soft and pillowy milk bread

Cloud-like with a slight chew, this milk bread is extraordinarily soft and tears apart into feathery wisps of buttery layers.

Milk bread is one of those special baked goods that you fall in love with as soon as you take a bite. As you tear it apart, it separates into wispy layers with a slightly milky flavor. Extraordinarily soft with a slight chew, milk bread is perfect for toast, sandwich bread, and so much more. It’s like eating a cloud, and it’s so simple to make! You just let the stand mixer do all the hard work.

What is milk bread?

Milk bread is a Japanese bread that is light and soft with a slightly sweet/milky flavor. Recipes have varying techniques, but one technique that is often used (and is used in this recipe) is the tangzhong method. Tangzhong is a flour/water paste that is formed while cooked on the stovetop. Adding tangzhong leads to the iconic soft and springy texture of milk bread and also leads to a longer shelf-life. Seriously though, this bread magically stays soft even after a couple days.

Bread making can definitely seem intimidating, but milk bread is a great introduction to it. The stand mixer does all the kneading for you, so the most work-intensive part is simply shaping the dough. You’re going to divide the dough into three portions, roll them out into small ovals, brush them with brown butter, and then roll them up to make a swirled log. You place these ‘logs’ next to each other in the pan, and then it’s ready for its final proof!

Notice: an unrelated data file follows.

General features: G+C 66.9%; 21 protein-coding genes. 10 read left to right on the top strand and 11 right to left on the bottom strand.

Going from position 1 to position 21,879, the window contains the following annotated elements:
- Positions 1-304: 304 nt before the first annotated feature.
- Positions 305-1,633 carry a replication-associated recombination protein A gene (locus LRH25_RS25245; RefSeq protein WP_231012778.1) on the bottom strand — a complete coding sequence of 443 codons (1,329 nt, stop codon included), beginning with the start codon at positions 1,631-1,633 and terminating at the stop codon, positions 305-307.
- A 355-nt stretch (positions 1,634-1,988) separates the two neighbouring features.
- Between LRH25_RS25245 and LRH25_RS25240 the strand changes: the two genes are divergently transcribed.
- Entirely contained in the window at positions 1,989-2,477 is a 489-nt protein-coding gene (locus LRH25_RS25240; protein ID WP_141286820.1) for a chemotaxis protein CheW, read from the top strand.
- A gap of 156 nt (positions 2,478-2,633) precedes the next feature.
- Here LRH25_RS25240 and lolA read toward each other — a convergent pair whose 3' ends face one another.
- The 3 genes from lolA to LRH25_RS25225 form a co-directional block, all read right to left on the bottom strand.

Trust me, you’re going to love this recipe.

before first proof
after first proof

tips for success

  • Weigh the ingredients! – Using weight instead of volume leads to more accurate measurements and is something I do for all recipes. However, weighing your ingredients is even more important for this recipe because bread is more complicated than, for example, a batch of cookies. Basically, if you want to ensure your loaf of milk bread will turn out right, then measure using weight!
  • Just let the mixer knead the dough! – Before the first proof, you must let the stand mixer knead the dough for at least 10 minutes. The dough will be a bit sticky at first, but it will eventually come together during the kneading process. To test whether the dough has been kneaded long enough, use the windowpane test. The windowpane test is where you pinch off a small part of the dough and stretch it into a very thin ‘windowpane’. You should be able to see light through it, but if the dough breaks when you try to stretch it, then you still need to knead the dough for longer.

soft and pillowy milk bread

Cloud-like with a slight chew, this milk bread is extraordinarily soft and tears apart into feathery wisps of buttery layers.
Course Breakfast
Servings 1 loaf


for the tangzhong

  • 3 tbsp (23 grams) bread flour
  • 5 tbsp (74 grams) water
  • 2 tbsp (30 grams) heavy cream

for the dough

  • 2 1/2 cup + 2 tbsp (315 grams) bread flour
  • 1/4 cup + 3 tbsp (90 grams) whole milk room temperature